Love v. State

Annotate this Case

372 So. 2d 414 (1979)

James Henry LOVE v. STATE.

8 Div. 210.

Court of Criminal Appeals of Alabama.

June 26, 1979.

*415 James M. Dyer, Huntsville, for appellant.

Charles A. Graddick, Atty. Gen., and Jean Williams Brown, Asst. Atty. Gen., for the State, appellee.

TYSON, Judge.

The indictment charged James Henry Love with the first degree murder of Herman Odell Green by shooting him with a pistol. The jury found the appellant guilty of murder in the second degree and fixed punishment at fifty years imprisonment. From the overruling of appellant's motion for new trial, the appellant prosecutes this appeal.

On September 18, 1972, while parked in front of his mother-in-law's house, appellant shot and killed Herman Odell Green. Appellant pleaded self-defense and testified that on that date he drove to his mother-in-law's residence to obtain clothing which belonged to his daughter by another marriage. He said that he saw his estranged wife, Jean Jones Love, and the deceased engaged in sexual intercourse in the house and that he returned to his car. Furthermore, he stated that soon thereafter the deceased and appellant's mother-in-law approached the car. He stated the deceased carried a paper bag and the mother-in-law carried a butcher knife. He shot and killed the deceased and wounded the mother-in-law at that time.


A former police officer, Rodney L. Burgess, testified that, after he placed appellant in custody, and while enroute to the police station, he advised appellant of his constitutional rights. Another policeman, A. C. Edger, testified that appellant did not make a statement immediately after a Miranda card was read to him, but later that day appellant admitted to the shootings after again being advised of his right to counsel and right to remain silent, and that he did not have to make a statement.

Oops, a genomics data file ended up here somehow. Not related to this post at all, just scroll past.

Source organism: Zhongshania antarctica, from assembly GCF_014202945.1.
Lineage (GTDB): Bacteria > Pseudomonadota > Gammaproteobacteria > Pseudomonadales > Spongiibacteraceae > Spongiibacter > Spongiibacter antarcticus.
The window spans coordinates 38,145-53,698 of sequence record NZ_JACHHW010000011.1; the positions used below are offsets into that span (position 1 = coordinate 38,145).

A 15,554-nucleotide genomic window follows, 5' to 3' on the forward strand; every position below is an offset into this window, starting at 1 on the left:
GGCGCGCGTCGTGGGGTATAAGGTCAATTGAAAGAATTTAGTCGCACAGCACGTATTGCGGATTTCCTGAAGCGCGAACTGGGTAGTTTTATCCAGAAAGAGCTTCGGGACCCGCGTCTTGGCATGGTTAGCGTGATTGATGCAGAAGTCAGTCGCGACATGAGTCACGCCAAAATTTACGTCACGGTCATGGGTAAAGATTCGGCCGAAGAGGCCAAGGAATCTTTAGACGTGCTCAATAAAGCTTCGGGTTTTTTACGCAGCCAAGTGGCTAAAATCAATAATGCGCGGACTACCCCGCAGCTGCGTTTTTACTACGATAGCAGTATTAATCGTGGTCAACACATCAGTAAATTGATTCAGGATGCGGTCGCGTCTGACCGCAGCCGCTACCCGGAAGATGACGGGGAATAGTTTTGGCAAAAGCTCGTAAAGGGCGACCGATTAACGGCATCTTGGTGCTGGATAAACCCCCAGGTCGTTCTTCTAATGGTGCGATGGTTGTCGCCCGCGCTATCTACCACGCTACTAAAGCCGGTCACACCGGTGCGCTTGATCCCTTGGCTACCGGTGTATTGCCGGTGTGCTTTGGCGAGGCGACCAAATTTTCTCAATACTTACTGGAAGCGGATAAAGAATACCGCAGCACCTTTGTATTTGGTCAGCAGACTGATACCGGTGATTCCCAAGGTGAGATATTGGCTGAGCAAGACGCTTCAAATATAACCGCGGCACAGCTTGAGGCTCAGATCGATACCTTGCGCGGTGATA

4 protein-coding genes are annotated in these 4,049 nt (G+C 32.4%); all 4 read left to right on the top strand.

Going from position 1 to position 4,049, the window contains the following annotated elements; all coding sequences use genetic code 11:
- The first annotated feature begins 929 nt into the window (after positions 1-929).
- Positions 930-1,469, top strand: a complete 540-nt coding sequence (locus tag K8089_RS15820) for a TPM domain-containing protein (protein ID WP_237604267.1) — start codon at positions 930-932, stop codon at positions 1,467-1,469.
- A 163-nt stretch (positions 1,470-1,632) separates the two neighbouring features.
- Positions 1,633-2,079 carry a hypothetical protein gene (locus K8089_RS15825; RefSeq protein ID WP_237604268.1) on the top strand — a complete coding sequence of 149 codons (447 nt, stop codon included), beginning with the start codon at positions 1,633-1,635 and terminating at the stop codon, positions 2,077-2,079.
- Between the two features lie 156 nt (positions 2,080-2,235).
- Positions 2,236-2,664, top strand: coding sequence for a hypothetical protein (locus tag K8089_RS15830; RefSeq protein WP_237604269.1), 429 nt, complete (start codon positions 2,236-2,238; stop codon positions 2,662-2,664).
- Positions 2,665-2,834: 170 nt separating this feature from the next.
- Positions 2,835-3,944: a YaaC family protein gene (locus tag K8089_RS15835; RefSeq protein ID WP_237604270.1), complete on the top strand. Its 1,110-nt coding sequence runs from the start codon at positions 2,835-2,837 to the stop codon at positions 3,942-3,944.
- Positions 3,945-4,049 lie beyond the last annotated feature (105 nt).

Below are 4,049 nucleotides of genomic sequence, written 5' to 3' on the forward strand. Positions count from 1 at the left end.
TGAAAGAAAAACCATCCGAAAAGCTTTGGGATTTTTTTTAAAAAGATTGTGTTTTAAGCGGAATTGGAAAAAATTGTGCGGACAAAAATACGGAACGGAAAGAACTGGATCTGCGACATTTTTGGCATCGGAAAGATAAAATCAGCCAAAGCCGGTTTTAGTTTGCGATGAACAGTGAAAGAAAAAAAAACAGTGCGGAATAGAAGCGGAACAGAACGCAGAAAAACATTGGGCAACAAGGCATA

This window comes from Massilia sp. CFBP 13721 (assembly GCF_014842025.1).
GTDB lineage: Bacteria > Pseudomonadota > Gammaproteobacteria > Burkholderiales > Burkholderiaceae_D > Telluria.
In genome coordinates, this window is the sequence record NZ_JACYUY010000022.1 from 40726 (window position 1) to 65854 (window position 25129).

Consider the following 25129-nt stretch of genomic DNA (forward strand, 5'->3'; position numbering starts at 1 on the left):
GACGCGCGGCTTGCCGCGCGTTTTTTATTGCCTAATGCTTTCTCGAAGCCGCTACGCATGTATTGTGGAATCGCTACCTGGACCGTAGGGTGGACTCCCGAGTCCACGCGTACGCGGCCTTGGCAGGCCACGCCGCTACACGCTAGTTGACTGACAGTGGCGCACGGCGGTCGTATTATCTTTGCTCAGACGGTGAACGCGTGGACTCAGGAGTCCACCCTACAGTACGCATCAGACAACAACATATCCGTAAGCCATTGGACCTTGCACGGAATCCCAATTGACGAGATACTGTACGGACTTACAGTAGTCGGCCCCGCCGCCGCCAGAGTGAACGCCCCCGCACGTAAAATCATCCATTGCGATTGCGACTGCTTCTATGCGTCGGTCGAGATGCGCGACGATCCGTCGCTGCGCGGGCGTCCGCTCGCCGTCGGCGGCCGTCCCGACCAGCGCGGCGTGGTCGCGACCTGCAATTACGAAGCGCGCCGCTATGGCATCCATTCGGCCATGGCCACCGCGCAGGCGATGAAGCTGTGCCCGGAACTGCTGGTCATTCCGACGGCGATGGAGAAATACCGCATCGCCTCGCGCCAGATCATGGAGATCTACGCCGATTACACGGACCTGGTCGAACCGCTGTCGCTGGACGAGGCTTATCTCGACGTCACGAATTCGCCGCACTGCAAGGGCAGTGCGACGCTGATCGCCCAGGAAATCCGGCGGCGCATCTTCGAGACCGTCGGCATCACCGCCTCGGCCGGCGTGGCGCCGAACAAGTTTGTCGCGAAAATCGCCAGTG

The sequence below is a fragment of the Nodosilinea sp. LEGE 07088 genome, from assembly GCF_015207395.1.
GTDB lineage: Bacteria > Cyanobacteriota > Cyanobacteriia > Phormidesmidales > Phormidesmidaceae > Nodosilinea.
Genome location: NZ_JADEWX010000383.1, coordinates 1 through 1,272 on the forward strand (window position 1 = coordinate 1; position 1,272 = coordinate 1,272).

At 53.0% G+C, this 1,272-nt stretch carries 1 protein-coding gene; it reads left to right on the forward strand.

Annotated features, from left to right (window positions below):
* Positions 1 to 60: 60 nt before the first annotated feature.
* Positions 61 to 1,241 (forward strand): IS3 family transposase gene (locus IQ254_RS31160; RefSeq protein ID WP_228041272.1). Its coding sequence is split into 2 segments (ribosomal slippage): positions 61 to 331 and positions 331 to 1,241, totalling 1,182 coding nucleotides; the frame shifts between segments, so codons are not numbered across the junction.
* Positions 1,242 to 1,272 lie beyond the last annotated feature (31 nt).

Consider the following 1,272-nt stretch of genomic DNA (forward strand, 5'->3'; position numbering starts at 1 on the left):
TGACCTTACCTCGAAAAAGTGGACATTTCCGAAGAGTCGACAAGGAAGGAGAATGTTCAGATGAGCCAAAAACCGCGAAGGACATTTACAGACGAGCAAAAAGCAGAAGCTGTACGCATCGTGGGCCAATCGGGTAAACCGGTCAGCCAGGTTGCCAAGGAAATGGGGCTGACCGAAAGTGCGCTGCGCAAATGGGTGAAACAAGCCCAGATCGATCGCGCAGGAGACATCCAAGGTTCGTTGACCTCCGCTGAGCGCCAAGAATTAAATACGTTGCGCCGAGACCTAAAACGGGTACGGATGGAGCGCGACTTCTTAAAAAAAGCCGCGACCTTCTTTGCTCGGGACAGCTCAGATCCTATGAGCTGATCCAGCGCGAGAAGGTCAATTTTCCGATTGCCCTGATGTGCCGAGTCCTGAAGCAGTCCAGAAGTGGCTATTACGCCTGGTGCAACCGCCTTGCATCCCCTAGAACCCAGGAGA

On a voir dire examination to determine the admissibility of his confession, appellant confirmed that, on the morning of his arrest, his Miranda rights were read to him by Officer Edger, and he refused to make a statement at that time. The trial court determined that the statement was admissible because it was made understandingly, knowingly, voluntarily, and intelligently.

Appellant's contention that his statement should not have been admitted into evidence because another full Miranda warning was not given him prior to the second interview is without merit. A full explanation of his rights had been read to him only six hours earlier, and just prior to the second interview he was again warned of his right to remain silent and to have an attorney. Once the mandate of Miranda has been complied with at the threshold of questioning, it is not necessary to repeat the warnings at the beginning of each successive interview. Gibson v. State, Ala.Crim. App., 347 So. 2d 576 (1977).

Appellant's contention that there was no effective express or implied waiver of his Miranda rights is also groundless. The United States Supreme Court recently held that an express waiver of Miranda is not constitutionally required in all cases. North Carolina v. Butler, ___ U.S. ___, 99 S. Ct. 1255, 60 L. Ed. 2d 286, (1979). Moreover, where the totality of the circumstances indicates that the confession was understandingly, voluntarily, knowingly, and intelligently made, it should not be excluded merely because the accused did not expressly state that he understood his rights or did not sign a written waiver. Sullivan v. State, Ala.Crim.App., 351 So. 2d 659, cert. denied, Ex parte Sullivan, Ala., 351 So. 2d 665 (1977).

*416 After appellant had been read a Miranda card by Officer Edger, he indicated that he did not want to make a statement without having a lawyer. This exchange revealed that he understood his right to have counsel present during questioning. That appellant made the statement after being advised, yet again, of his right to counsel indicates that he voluntarily relinquished that right. Dotson v. State, 288 Ala. 727, 265 So. 2d 162 (1971), on remand, 48 Ala.App. 381, 265 So. 2d 164, cert. denied, 288 Ala. 742, cert. denied, 409 U.S. 1117, 93 S. Ct. 930, 34 L. Ed. 2d 701 (1972).


Appellant also argued that it was error for the trial court to allow the jury to hear testimony that appellant fired shots at his mother-in-law and wife immediately after he shot the deceased. While evidence of offenses separate from that for which a person is being tried is normally inadmissible, where, as here, the offenses occur within one continuous transaction, evidence of their commission by the accused is admissible. Johnson v. State, Ala.Crim.App., 355 So. 2d 1160 (1978); Gamble, McElroy on Evidence, ยง 69.01(3) (3d Ed. 1977).

This record being free of error, the case is due to be


All the Judges concur.

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